Al-Monitor: Who was ruling Egypt? Was it Khairat el-Shater, Mohammed Badie or Morsi?

Nour: Of course not Shater. But I don't know who. Morsi tried to separate between the Brotherhood and the presidency. The idea that the Brotherhood was ruling Egypt is not correct. Shater did not go to the presidential palace since Morsi entered the building and left it.

Al-Monitor: What you just said is a very unpopular view. Why should people believe what you are saying?

Nour: Whoever has other information, please prove it. I am personally saying what I know through my connections and my relations with all entities. If this was the Brotherhood's administration, it would have been much better. The issue is much simpler than trying to know who is leading the scene. Everything was very random.

Al-Monitor: Morsi appointed a handful of ministers to important positions who belonged to the Brotherhood.

Nour: There were 30 ministers, seven of whom were from the Brotherhood. Let me give you an easier example. On April 13, Morsi called me and asked for us to meet. During this exclusive meeting [over two hours] he asked me to form a government instead of former Prime Minister Hisham Qandil. I told him my terms and reservations. One of my terms is that he does not intervene in choosing the ministers. I told him I will appoint this person and that, all of whom were not on good terms with him. He replied, do whatever you want, except one, Sisi. I don't know why.

Foreign interference

Al-Monitor: As a journalist, I have always been told that there are “foreign hands” meddling in Egypt. Some see it as Saudi Arabia, others view it as Qatar. As a politician, who do you think is the major foreign force driving Egypt's politics?

Nour: All parties had different roles. There was a party against the Egyptian revolution from the very beginning. These were the conservative countries in our region, the traditional ones that have an authoritarian nature in some instances. They viewed a change in a country the size of Egypt as dangerous because it would lead to the exporting of ideas. They were against the revolution. When the Brotherhood was elected, they were playing against the Brotherhood. The revolution was stronger than the Brotherhood. Therefore, playing against the Brotherhood was very obvious. We can say that most of the Gulf countries, with the exception of Qatar, were in this group.

The second party was both against Mubarak himself and his policies, so they supported the revolution from the beginning. This party was Qatar. I don't know why they were against Mubarak, but for real, there were tense relations. Since the first day of the Egyptian revolution, Qatar supported it. I remember since the SCAF period, Qatar donated $500 million during the first two weeks after Mubarak. They even sent it on the same day with Prince Tamim. This was obvious. Later on, during the Brotherhood's period, it became even more obvious that Qatar was supporting the Brotherhood, and then they sympathized with the Brotherhood after it was overthrown. It all became very obvious after the coup. How do you think the coup was made? By poisoning the environment. The Gulf states used the media for at least six to seven months.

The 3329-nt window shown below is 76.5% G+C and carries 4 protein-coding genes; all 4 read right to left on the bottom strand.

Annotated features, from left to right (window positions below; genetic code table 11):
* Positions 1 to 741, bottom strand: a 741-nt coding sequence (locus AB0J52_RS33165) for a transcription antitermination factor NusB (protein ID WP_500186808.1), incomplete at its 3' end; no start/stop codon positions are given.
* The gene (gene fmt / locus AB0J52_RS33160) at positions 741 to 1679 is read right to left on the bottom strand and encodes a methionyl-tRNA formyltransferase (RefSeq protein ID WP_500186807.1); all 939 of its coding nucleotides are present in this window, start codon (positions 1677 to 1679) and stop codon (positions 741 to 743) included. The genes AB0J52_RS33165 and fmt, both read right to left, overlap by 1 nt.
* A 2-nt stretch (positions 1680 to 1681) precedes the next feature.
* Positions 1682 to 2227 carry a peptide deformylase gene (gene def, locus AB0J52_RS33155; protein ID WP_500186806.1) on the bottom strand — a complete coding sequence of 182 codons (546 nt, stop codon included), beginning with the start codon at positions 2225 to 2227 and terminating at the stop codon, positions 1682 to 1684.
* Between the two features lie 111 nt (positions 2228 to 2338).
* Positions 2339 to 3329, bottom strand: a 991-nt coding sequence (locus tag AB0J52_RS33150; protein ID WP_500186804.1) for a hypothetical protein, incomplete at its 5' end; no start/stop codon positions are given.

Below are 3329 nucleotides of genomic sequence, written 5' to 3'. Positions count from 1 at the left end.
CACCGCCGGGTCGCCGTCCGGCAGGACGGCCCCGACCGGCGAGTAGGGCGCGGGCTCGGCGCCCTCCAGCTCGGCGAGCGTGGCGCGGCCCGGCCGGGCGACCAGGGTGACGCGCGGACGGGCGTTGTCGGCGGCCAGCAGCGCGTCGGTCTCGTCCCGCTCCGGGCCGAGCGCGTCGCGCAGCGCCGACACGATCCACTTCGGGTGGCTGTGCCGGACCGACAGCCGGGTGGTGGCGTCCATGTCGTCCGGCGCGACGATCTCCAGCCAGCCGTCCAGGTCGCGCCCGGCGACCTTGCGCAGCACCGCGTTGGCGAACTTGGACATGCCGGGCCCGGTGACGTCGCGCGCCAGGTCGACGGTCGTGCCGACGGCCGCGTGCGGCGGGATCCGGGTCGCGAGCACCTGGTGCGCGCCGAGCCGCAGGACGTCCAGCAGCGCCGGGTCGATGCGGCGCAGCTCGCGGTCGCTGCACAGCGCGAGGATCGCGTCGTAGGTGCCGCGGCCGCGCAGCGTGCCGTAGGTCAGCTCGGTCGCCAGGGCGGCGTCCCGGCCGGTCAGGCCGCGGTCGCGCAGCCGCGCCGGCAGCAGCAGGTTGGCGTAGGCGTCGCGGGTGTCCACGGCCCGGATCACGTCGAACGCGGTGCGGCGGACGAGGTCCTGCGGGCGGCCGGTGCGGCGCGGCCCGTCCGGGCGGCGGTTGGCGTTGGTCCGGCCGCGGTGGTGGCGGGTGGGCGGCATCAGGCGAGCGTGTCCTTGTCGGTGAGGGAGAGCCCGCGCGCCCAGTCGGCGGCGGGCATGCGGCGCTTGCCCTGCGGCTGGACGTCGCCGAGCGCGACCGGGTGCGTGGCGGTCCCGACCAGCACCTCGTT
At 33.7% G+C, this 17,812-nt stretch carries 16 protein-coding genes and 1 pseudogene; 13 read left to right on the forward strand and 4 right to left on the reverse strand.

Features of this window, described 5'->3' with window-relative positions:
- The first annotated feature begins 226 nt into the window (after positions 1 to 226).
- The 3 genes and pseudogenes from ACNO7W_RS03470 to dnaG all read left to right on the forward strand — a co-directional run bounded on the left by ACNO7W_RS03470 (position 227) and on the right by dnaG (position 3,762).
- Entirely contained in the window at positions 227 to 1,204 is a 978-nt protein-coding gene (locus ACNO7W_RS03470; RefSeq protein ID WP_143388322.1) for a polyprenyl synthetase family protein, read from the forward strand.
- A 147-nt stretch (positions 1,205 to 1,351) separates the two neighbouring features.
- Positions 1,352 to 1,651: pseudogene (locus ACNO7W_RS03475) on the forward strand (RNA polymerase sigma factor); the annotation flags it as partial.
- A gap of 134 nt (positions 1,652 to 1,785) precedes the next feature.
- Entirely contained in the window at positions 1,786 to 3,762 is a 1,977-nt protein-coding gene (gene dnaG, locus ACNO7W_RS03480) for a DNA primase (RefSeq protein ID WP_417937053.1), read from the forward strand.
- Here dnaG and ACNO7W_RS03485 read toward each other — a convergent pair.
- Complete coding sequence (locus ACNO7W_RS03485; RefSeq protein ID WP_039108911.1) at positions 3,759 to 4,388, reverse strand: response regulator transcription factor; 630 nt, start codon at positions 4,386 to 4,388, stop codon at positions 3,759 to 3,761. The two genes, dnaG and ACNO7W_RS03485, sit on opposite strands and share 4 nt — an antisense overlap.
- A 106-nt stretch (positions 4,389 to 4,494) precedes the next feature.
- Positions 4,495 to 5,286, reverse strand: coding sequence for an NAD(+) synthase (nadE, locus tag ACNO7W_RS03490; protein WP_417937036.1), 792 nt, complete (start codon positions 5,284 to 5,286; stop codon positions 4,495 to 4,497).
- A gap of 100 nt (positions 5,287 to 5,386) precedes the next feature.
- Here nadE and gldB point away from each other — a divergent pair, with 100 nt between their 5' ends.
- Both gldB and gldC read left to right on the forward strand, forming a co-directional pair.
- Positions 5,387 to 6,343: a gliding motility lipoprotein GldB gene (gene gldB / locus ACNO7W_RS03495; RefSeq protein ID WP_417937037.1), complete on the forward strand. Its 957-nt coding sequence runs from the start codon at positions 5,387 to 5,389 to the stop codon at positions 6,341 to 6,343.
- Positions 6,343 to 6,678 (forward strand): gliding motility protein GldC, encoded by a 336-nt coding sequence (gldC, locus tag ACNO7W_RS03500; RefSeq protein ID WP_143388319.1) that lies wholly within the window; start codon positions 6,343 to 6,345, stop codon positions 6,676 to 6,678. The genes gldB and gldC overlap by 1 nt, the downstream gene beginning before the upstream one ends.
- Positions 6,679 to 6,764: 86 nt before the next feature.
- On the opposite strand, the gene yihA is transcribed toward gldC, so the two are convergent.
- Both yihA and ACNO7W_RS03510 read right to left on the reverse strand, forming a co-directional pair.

Al-Monitor: People in Egypt blame the United States for any events. Do you think the US administration should have reacted differently?

Nour: America's role was confusing from the beginning until the end, even today. This was very obvious from the time of Mubarak, since the beginning of Jan. 25. It became even more obvious when dealing with the coup. The Pentagon has its own interests, that it supports military rule. There was a very obvious coalition between the Pentagon, Gulf states and Sisi. The State Department and maybe other apparatus had different interests. The White House had a stance between both parties.

This has led to the confusion of the Americans' policies toward Egypt that led all Egyptian parties to think that the US is against them. The Brotherhood thinks the US is against them, and the coup supporters think the US supported the Brotherhood. All parties blame the US because it has a perplexing stance. Americans sometimes stand by their values, and in other instances, they stand by their interests. And sometimes they stand in confusion between their values and interests. Therefore, people with values claim Americans don't have values, and those with interests claim Americans betrayed their interests.

Al-Monitor: Who threatens the current Egyptian regime the most: the people, the extremists or the foreign powers?

Nour: The current regime threatens itself the most. I think that leading the country in the way that the coup was led is in itself creating another coup over the coup. [This behavior] will lead the country to what we reached with the Brotherhood, and even worse. Despite what we think, Sisi's popularity isn't real. Therefore, the chances of success are unfortunately not enormous. Without political compatibility, Egypt won't move forward.

Al-Monitor: What about the role of the Gulf countries you mentioned earlier? Do you think we could see more of their influence in Egypt?

Nour: Sadat once said, “Take your hands off Lebanon.” I want to say, “Take your hands off Egypt.” Give us a break. The Lebanese civil war did not stop until the parties who were financing the war stopped financing the parties involved. It is the same situation with us. If we pursue the current circumstances, then we can conclude that we Egyptians are paying a lot for political desires that are not justified.

Al-Monitor: What do you think is the position of Egypt now among the Arab countries?

Nour: Look at how Sisi meets Arab leaders and you will know what our position is. Mubarak took us many years back, and what Sisi is doing will not push us to the front. Sisi's actions will bring us to the abyss. For Egypt to revive its previous role, it should revive its values and ability to build an independent stance. Following a country or a group is very degrading for us Egyptians.

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Found in: opposition, muslim brotherhood, january 25 revolution, hosni mubarak, gulf, egypt, abdel fattah al-sisi

Omnia Al Desoukie is an Egyptian journalist currently based in Beirut, Lebanon. On Twitter: @Omniaaldesoukie